I've said it before but it's killing me to want to be in two places at once. I told Mum yesterday how it feels everytime someone asks her or comments that her daughters live in Auckland. It's not my fault and it's not my parents' fault that we live this far apart, but it's fucking killing me to hear how Mum needs more practical help and is (reading between the lines) scared about what happens when the pregnancy or birth prevents me from travelling any more.

Monday, 11 May 2015

tui

The tui is back. He's been gone for a little while, but just now I heard his liquid song for the first time in a couple of weeks. I'm glad he's here.

Prince Harry is touring New Zealand, watching rugby and visiting Stewart Island, the site of our last whole family holiday at Christmas 2013. I'm so glad we went on that trip. I enjoyed it at the time (my god, the number of tui we saw there!) and I'm even happier we went now. There's a new poignance to the memory of the walk just Dad and I took to the far edge of Half Moon Bay, where we climbed up a rock and watched the waves of Foveaux Straight demolish themselves over and over and over again. 

I went home on Thursday afternoon and returned again this morning. The trip home was nice (I love my husband & my cats, of course) but I was on edge the whole time. We were at a christening yesterday and there was discussion of the death of an elderly relative of the baby -- I couldn't bear the platitudes, even though I know that for her relatives in those circumstances all the platitudes were helpful and probably based in truth.   I thought of my father, sitting in his room, articulating as best he could to the doctor that he wouldn't let his cattle be treated this way.

P spoke to his mother last night for Mother's Day. She lives in the northern hemisphere, so hasn't necessarily been privy to the detail of what's happening with my family. She asked after Dad and as I heard P underplay the situation a little I filled with rage. Absolutely impotent -- there's no benefit in being as bald as I would like about it (he's dying, it's shit, there's fuck all we can do would hurt P's mother unnecessarily when we can just say that it's not looking good) and P had no idea how I felt. I've stopped wanting people to ask how I am because I cry and I don't want to. I've stopped wanting people to ask how he is because I find I can only spill the unvarnished truth or else risk feeling like a fraud, I suppose.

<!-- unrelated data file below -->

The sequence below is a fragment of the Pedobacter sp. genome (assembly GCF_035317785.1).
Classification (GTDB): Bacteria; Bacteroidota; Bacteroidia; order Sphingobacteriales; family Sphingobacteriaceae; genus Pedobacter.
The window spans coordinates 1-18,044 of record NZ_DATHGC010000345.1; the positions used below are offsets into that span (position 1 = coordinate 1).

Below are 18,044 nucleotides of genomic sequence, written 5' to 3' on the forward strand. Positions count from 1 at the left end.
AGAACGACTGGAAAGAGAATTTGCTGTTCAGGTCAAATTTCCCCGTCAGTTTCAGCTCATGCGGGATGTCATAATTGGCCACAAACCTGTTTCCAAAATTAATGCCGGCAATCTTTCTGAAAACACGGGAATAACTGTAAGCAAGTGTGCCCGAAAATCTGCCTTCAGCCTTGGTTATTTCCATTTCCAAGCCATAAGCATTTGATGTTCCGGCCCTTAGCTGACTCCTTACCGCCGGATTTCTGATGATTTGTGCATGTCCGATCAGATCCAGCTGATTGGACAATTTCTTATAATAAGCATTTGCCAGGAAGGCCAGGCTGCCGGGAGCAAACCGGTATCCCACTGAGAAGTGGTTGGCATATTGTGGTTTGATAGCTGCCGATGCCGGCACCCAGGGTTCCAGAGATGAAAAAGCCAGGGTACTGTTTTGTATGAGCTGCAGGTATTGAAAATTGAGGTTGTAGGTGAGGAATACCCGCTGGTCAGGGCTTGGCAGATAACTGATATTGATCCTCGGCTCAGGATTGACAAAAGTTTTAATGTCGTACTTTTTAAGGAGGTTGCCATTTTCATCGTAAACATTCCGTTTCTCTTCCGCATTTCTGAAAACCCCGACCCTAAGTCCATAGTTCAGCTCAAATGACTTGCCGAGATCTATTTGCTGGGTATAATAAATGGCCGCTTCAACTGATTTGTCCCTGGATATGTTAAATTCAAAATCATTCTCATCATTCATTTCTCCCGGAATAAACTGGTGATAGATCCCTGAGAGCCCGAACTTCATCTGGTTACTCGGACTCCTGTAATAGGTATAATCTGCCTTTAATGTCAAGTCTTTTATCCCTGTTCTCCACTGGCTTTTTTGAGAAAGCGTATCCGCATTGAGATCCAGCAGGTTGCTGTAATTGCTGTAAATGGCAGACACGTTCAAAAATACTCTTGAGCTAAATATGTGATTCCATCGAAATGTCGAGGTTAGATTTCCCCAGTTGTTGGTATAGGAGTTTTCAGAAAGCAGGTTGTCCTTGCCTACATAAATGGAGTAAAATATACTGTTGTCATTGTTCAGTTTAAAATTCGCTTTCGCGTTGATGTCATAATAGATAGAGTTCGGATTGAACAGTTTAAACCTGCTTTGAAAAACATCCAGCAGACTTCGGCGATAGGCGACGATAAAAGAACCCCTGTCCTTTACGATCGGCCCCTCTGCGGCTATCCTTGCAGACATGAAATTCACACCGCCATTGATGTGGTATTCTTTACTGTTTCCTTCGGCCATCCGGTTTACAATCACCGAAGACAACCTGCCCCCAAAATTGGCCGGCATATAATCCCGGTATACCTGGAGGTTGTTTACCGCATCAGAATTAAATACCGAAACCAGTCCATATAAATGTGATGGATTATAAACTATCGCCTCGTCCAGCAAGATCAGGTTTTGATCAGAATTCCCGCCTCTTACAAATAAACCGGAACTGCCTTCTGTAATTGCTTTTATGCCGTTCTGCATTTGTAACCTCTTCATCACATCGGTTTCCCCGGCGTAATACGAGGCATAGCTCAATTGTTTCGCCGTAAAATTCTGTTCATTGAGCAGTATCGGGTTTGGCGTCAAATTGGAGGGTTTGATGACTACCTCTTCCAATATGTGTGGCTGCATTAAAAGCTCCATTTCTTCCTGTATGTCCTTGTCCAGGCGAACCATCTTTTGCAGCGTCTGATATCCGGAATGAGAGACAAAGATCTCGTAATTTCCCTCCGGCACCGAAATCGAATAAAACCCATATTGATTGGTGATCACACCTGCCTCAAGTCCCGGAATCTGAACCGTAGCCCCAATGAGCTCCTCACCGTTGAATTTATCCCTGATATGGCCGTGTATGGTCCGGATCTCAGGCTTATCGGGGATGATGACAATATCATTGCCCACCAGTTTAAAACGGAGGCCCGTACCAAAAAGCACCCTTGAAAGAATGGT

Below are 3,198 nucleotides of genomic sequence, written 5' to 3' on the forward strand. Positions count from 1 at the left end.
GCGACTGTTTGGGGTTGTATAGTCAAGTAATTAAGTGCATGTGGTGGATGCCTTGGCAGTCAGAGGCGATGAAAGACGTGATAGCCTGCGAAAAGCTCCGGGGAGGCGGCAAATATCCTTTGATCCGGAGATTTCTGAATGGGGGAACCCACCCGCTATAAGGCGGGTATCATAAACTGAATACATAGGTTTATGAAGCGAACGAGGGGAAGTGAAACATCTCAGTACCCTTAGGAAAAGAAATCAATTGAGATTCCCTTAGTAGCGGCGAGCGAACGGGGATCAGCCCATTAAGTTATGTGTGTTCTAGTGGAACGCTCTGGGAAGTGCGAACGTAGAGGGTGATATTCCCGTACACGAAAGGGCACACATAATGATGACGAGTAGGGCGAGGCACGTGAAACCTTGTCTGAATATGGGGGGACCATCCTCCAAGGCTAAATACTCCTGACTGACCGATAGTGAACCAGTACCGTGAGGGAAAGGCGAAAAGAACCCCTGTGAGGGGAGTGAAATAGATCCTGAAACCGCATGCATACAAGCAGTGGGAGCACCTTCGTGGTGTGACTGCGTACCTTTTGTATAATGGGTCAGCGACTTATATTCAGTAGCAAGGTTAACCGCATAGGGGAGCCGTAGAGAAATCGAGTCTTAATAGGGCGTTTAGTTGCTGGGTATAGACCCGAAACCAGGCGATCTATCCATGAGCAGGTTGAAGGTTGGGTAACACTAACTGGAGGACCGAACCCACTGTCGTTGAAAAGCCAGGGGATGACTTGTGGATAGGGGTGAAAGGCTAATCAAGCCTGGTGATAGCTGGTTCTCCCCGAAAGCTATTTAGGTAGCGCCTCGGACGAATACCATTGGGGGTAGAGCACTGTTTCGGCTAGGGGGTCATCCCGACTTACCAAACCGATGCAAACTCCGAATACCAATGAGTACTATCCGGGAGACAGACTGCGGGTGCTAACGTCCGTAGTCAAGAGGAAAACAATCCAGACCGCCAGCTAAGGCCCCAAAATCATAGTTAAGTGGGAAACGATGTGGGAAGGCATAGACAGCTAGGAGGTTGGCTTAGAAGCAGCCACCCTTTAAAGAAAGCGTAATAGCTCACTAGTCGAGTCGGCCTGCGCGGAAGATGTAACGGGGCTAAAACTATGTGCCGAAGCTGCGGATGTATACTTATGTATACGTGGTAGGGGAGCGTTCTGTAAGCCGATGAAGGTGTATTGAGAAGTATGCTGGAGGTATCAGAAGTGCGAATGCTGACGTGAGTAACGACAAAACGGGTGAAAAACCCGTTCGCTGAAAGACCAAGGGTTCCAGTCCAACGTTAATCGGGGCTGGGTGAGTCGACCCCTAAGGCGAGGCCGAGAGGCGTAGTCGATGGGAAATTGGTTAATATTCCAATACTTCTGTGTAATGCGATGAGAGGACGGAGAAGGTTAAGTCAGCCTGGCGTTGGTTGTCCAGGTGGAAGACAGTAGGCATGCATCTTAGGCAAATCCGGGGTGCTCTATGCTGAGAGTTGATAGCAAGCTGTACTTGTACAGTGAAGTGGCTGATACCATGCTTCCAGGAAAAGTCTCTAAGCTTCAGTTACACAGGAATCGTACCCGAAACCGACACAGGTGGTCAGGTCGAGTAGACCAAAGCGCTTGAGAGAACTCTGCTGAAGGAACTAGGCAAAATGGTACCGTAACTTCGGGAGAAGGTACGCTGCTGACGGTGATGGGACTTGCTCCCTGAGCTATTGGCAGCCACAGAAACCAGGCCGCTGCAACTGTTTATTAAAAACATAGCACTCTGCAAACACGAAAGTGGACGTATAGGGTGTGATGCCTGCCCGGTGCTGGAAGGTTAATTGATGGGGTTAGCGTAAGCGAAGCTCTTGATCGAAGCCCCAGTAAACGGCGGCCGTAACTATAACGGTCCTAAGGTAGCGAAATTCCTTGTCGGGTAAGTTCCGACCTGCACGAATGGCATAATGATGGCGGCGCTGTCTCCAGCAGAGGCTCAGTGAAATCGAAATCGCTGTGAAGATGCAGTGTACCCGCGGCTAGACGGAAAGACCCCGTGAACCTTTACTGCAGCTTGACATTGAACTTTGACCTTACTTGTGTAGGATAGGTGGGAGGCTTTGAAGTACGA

More backwards and forwards over the next two weeks. I'm going to need a travel dispensation from my midwife when I see her on Thursday as I'm starting to get looked at with raised eyebrows on the plane. My back aches from time to time and the baby is very active now.  I have woken with leaks from both breasts. Eight and a half weeks until my due date, less than six until term.  I'm struggling to picture life beyond next week and I'm tamping down (ha, tightly compressing more like) worries about what happens when the baby arrives.  

In the interim, I take pleasure from the tui's song.

Tuesday, 5 May 2015

wednesday morning, may

I am sitting at my parents' kitchen table. The sun is out and the leaves are still turning.  While the cherry is almost bare, the wisteria is still quite green and the poplars yellow. It is crisp in the shade but much of the farm is in direct morning sun, verdant.

Dad is down the hall in bed. He doesn't leave the bed now, though this morning he was well enough to sit up for breakfast (a change from the hideousness of previous days). I have been here for 5 days now and I am witnessing the end of life. It is a terrible suspension. Dad is not generally in pain, but he's fighting the progression of the disease inside his head, the foggiest and the swirliness (as he describes it) a challenge he feels he ought to be able to face (I mean, he's always been able to figure it all out, right?)  He's terribly tired all the time. He's ready to leave.

Why couldn't I type 'ready to die' just then?

If we had known what the end would look like, I think we might have all been paralysed by fear in the early days of this (ha, early days. It's not even been five months since his diagnosis).  I don't mean to scaremonger, while cancer and end of life have their general commonalities, your experience will differ, I'm sure. Mum and I are petrified about what the next days and weeks hold though, now.  All this advancement, civilisation, and end of life can still be a ghastly, drawn out process.

It's generally calm.  Dad rests or sleeps, we prepare the next meal, tidy up, make necessary phone calls to hospice, occupational therapists, home caring agencies. Occasionally there are moments of difficulty. We cry from time to time. The baby kicks restlessly while I am in bed or on the couch.

I go home for four days from tomorrow. I have an antenatal class, a scan appointment I shouldn't miss. I'm rescheduling the midwife on Monday to return. I feel terribly conflicted about it. My aunt and then my sister will be visiting over those four days so I'm not leaving them alone, but what if? I'm looking forward to the respite too, which is even more awful.

P joined us from Saturday to Monday afternoon and was very helpful. Dad cried when he left, and I know why. P told Dad he loved him.

So.